The brain is the king of your body. A Human adult brain weight approx. about 3 pounds but it works nonstop even when you are sleeping. Information runs between neurons in our body as fast as 250 mph.
Sleep is the most important as its deprivation can cause cognitive decline, poor brain function and early aging of the brain. But as we age, so does our brain. So, what can we eat to boost our brain and help it to function properly? Following are the specific nutrients for our brain longevity.
B vitamins are a group of eight water-soluble vitamins including thiamin, niacin, pantothenic acid, folic and cobalamin which are known for maintaining healthy brain function and good mood. They enhance the production of neurotransmitters for better and fast communication between neurons in the brain and body. It is proven that cobalamin and folate protect against dementia that may lead to Alzheimer's by decreasing the level of homocysteine. Thiamin and niacin helps in metabolizing nutrients for the brain for energy. B vitamins are linked with the formation of chemicals like dopamine, serotonin and epinephrine which are feel-good hormones.
Top B Vitamin sources include spinach, lean meat, whole grains, dairy, fish, liver, kidney beans and fresh fruits.
Lutein is a naturally occurring pigment carotenoid. It is found in every part of the brain and plays a major role in improving optimal function, learning and memory in the brain aging process. Lutein's antioxidant and anti-inflammatory property help in the clearance of free radicals which damage biological membranes making it beneficial for visual, alertness and cognitive health throughout life.
Top lutein sources are green leafy vegetables including kale, spinach, broccoli, peas and lettuce, egg yolks, corn, pistachios, pumpkin and avocados.
Omega-3 fatty acids
EPA and DHA are vital for brain health and enhance cognition throughout life. Increasing omega-3 in the diet may reduce inflammatory cytokines that may lead to improved neurotransmitter function. It also helps in reducing symptoms of ADHD. It is shown that this fat comprises 25% of the brain’s fat which helps in improving memory in middle age.
Top omega-3 sources include fish (sardines, tuna, salmon), nuts and seeds, and plant oils like soyabean oil, canola oil and flaxseed oil.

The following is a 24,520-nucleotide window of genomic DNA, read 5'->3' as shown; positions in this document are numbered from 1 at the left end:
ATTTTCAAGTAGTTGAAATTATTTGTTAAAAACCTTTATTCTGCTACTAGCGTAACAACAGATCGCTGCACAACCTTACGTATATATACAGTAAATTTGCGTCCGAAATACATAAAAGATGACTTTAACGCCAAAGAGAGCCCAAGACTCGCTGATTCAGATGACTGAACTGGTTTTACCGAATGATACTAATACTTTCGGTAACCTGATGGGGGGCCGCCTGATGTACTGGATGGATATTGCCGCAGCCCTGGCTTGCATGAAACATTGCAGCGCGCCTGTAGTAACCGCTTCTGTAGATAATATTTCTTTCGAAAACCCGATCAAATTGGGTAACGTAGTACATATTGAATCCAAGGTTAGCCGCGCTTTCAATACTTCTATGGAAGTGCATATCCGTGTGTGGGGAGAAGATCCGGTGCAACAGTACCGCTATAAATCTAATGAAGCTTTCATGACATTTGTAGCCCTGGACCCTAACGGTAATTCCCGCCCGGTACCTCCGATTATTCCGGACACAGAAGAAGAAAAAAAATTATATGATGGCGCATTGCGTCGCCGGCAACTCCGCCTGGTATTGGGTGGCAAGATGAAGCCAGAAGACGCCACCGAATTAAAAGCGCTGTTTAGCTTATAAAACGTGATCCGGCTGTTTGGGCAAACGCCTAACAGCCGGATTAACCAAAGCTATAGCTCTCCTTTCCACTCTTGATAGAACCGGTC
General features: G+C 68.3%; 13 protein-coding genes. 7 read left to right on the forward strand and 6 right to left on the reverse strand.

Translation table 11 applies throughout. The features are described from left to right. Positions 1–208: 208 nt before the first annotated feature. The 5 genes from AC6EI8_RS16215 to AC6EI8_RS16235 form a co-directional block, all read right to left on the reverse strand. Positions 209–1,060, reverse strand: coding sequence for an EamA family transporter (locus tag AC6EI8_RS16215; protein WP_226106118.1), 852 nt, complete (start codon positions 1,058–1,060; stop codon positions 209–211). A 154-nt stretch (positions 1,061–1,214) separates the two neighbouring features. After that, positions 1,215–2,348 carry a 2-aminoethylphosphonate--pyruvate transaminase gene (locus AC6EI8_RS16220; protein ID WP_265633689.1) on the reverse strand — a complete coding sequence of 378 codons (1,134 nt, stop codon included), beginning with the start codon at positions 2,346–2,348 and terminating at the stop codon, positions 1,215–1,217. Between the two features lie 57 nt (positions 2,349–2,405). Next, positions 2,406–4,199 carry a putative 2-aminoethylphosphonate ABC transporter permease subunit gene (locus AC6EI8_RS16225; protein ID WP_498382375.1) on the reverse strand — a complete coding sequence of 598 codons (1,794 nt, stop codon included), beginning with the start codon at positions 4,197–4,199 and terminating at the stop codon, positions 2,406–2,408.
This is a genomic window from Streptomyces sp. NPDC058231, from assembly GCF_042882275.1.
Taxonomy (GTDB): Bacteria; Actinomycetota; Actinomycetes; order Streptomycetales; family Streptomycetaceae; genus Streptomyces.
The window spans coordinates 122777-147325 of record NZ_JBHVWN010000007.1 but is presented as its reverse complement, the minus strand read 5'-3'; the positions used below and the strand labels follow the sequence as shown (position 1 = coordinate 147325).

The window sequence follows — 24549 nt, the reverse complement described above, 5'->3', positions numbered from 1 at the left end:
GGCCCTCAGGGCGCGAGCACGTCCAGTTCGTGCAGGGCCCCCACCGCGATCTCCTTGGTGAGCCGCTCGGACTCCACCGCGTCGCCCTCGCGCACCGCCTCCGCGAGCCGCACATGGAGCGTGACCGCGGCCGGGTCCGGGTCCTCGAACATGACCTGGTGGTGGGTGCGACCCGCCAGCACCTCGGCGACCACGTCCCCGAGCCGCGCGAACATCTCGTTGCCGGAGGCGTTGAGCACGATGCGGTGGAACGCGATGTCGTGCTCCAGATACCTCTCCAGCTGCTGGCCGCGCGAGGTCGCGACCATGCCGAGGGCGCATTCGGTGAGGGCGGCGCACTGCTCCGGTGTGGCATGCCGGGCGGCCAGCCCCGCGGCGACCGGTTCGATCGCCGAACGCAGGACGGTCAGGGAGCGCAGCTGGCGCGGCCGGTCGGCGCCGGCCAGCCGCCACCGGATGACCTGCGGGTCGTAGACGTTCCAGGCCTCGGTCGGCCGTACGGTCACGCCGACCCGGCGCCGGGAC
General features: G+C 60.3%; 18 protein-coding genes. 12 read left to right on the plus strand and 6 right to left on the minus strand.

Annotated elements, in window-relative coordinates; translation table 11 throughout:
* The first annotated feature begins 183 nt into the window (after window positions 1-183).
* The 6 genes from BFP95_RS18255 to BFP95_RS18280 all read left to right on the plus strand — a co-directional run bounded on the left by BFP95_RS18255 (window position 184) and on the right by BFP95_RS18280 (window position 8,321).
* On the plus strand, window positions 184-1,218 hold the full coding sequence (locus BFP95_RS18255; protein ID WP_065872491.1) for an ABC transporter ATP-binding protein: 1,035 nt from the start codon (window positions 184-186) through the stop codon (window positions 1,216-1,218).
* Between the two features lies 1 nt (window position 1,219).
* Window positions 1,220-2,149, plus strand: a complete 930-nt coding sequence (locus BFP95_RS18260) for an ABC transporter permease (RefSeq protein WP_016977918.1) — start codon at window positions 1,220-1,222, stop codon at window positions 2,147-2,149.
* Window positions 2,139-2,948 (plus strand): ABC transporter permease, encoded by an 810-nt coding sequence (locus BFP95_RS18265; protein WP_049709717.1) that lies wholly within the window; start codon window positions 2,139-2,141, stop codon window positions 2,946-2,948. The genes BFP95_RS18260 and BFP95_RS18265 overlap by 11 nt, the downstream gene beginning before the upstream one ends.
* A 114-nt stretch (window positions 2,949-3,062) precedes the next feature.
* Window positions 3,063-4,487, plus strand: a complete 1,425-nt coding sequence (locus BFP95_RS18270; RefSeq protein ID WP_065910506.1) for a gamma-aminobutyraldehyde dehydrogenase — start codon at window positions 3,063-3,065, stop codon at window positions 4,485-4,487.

Vitamin E’s antioxidant effect play important role in protecting membranes from oxidation from free radicals. It prevents cognitive decline and boosts memory as the brain ages. Even though vitamin E deficiencies are rare, those with this deficiency can experience nerve and muscle damage, vision problems and weakened immune response.
Top vitamin E sources are wheat germ oil, sunflower seeds, pumpkin, peanuts, collard green, almonds and hazelnuts.
Choline has a critical role in neuroprotectant and neurotransmitter function, as it is the precursor for acetylcholine, which activates the alpha7 nicotinic acetylcholine receptor (α7nAchR) and also acts as an agonist for sigma-1-R (σ1R). These receptors are essential for CNS immune response and their dysregulation contributes to Alzheimer’s Disease pathogenesis, associated cognitive decline and mood regulation.
Top choline sources include liver, red meat, egg yolks, fiber-rich quinoa and soya beans.
Zinc consumption is needed for managing dopamine. It is vital for enhancing memory and focus. Zinc is known for reducing symptoms of anxiety and depression and helping to improve mood. Plus, zinc has a large role in strengthening the immune system, cell growth, vision and fertility. Of course, the right balance is key for any nutrient or food you eat.
Top sources of zinc are seafood, dark chocolates, potatoes, lamb and legumes (beans, peas).
As our brains work nonstop every hour of the day. Of course! we need a balanced diet in the early period of childhood for it to develop properly, however, for normal functioning, boosting and promoting longevity our brain in our lifetime can include these nutrients as well as exercise regularly.
(Co-written by Dr. Thiago and Sunanda Singh)